- Paperback: 32 pages
- Publisher: HarperCollins; Reprint edition (Feb. 28 1992)
- Language: English
- ISBN-10: 0064432793
- ISBN-13: 978-0064432795
- Product Dimensions: 20.3 x 0.2 x 25.4 cm
- Shipping Weight: 136 g
- Average Customer Review: 8 customer reviews
- Amazon Bestsellers Rank: #14,807 in Books (See Top 100 in Books)
The Egyptian Cinderella Paperback – Feb 28 1992
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From Publishers Weekly
In mellifluous prose and majestic illustrations, these collaborators present an inventive twist on the classic tale. Ages 4-8.
Copyright 1991 Reed Business Information, Inc.
About the Author
Shirley Climo's love of folklore began in her childhood and has provided the background for many of her children's books, such as The Korean Cinderella, Magic & Mischief: Tales from Cornwall, A Treasury of Princesses: Princess Tales from Around the World, A Treasury of Mermaids: Mermaid Tales from Around the World, and Someone Saw a Spider: Spider Facts and Folktales, an NCTE Teacher's Choice and Library of Congress Best Children's Book that was originally inspired by her research for Cobweb Christmas. Mrs. Climo and her husband live in Los Altos, California.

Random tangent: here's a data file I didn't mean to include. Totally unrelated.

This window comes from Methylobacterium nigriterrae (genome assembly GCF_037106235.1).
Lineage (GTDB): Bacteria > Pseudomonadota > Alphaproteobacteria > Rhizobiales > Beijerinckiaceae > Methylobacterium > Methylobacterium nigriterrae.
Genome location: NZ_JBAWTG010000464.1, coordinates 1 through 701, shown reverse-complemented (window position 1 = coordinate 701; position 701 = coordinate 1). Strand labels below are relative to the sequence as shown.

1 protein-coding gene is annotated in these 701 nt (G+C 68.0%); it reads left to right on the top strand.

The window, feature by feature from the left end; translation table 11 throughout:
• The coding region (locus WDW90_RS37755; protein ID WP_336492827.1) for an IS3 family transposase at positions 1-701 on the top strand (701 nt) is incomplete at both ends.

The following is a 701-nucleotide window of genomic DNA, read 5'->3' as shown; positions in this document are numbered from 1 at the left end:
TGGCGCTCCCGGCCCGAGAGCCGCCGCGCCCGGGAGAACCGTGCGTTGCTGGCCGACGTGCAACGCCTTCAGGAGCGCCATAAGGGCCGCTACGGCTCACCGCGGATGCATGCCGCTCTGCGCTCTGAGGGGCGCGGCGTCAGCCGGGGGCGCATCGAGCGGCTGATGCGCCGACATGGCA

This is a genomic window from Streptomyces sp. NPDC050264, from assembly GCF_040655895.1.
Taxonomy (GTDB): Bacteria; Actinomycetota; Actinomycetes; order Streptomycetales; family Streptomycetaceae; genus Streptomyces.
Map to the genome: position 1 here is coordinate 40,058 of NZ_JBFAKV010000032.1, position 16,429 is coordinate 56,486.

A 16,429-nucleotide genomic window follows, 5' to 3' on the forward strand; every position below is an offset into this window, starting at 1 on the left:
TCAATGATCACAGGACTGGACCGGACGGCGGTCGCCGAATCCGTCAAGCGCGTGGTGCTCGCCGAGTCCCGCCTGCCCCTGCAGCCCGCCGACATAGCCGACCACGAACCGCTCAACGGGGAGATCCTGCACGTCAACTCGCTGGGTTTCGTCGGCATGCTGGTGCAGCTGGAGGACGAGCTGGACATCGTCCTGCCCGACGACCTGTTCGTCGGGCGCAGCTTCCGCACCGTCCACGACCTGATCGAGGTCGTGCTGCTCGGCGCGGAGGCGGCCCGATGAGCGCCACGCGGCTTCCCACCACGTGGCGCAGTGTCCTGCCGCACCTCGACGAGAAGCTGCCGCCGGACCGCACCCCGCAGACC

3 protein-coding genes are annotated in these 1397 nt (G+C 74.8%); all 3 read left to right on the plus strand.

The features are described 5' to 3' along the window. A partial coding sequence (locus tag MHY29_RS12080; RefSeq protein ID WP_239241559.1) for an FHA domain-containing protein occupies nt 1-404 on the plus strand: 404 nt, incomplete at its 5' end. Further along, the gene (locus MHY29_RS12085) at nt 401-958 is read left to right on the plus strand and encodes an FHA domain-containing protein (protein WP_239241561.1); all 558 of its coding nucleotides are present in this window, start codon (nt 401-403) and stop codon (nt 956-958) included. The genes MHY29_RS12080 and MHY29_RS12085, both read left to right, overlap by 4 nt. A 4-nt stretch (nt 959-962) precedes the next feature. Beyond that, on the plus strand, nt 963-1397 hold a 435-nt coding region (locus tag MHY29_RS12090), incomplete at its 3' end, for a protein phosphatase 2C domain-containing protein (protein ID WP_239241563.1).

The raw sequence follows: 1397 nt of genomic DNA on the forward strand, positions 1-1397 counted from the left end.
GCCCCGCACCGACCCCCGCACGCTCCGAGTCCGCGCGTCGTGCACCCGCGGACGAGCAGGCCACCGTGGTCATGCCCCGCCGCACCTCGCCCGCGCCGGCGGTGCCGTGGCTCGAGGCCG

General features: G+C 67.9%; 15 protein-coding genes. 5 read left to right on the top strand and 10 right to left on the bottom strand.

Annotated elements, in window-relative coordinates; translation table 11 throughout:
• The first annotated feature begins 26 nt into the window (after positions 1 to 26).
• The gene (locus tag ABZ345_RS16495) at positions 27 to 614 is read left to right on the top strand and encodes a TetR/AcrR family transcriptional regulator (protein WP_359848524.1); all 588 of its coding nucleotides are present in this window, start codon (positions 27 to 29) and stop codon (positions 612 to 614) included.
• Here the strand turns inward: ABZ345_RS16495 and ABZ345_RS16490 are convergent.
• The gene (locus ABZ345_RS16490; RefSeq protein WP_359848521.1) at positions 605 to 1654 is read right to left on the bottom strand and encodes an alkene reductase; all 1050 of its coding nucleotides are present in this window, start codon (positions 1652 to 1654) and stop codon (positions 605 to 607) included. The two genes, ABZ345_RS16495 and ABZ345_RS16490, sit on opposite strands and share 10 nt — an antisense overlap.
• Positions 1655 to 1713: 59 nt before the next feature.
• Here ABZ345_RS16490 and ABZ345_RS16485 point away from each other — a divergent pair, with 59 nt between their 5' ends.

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The heroine's name, Rhodopis, referenced her sunburned skin. A real person may have inspired the fable, a light-skinned slave who married a Pharaoh.
The other girls were not step-sisters as the reviewer states, but servants. Rhodopis was a mere slave, making their unkind treatment of her more logical. Due to their rank in the Ancient Egyptian class system, she would be expected to do the less-desirable chores. For a lowly slave to be favored by their master would spawn jealousy and resentment. I don't recall any inference that their demeanor related to their skin color, and the reviewer overlooks the kindly Master and Pharaoh also being dark-skinned.
Such hotly-debated subjects a the race of Egyptians or of Cleopatra have no bearing on the story. Rhodopis is a Greek slave girl, and is neither described as Egyptian, nor called Cleopatra.
A good story with interesting historical references, it's a shame to see it dismissed as racist by a reviewer who clearly has overlooked many details of the book.
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